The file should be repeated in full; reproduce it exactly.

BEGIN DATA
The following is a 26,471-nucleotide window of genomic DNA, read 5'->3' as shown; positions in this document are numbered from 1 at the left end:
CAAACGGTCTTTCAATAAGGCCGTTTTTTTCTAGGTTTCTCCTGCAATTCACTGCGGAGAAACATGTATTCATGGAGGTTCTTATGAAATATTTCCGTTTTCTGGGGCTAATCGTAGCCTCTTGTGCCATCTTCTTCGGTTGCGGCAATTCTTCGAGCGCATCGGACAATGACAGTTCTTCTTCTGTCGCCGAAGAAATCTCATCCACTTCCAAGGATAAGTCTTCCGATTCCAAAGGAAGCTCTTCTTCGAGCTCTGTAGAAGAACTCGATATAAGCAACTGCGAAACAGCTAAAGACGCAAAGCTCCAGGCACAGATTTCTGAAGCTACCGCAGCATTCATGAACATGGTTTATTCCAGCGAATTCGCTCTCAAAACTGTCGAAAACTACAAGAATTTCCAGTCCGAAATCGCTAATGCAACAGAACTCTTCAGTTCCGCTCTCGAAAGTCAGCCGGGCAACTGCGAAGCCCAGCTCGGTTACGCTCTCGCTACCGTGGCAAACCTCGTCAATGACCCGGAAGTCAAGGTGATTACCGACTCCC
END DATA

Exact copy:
The following is a 26,471-nucleotide window of genomic DNA, read 5'->3' as shown; positions in this document are numbered from 1 at the left end:
CAAACGGTCTTTCAATAAGGCCGTTTTTTTCTAGGTTTCTCCTGCAATTCACTGCGGAGAAACATGTATTCATGGAGGTTCTTATGAAATATTTCCGTTTTCTGGGGCTAATCGTAGCCTCTTGTGCCATCTTCTTCGGTTGCGGCAATTCTTCGAGCGCATCGGACAATGACAGTTCTTCTTCTGTCGCCGAAGAAATCTCATCCACTTCCAAGGATAAGTCTTCCGATTCCAAAGGAAGCTCTTCTTCGAGCTCTGTAGAAGAACTCGATATAAGCAACTGCGAAACAGCTAAAGACGCAAAGCTCCAGGCACAGATTTCTGAAGCTACCGCAGCATTCATGAACATGGTTTATTCCAGCGAATTCGCTCTCAAAACTGTCGAAAACTACAAGAATTTCCAGTCCGAAATCGCTAATGCAACAGAACTCTTCAGTTCCGCTCTCGAAAGTCAGCCGGGCAACTGCGAAGCCCAGCTCGGTTACGCTCTCGCTACCGTGGCAAACCTCGTCAATGACCCGGAAGTCAAGGTGATTACCGACTCCC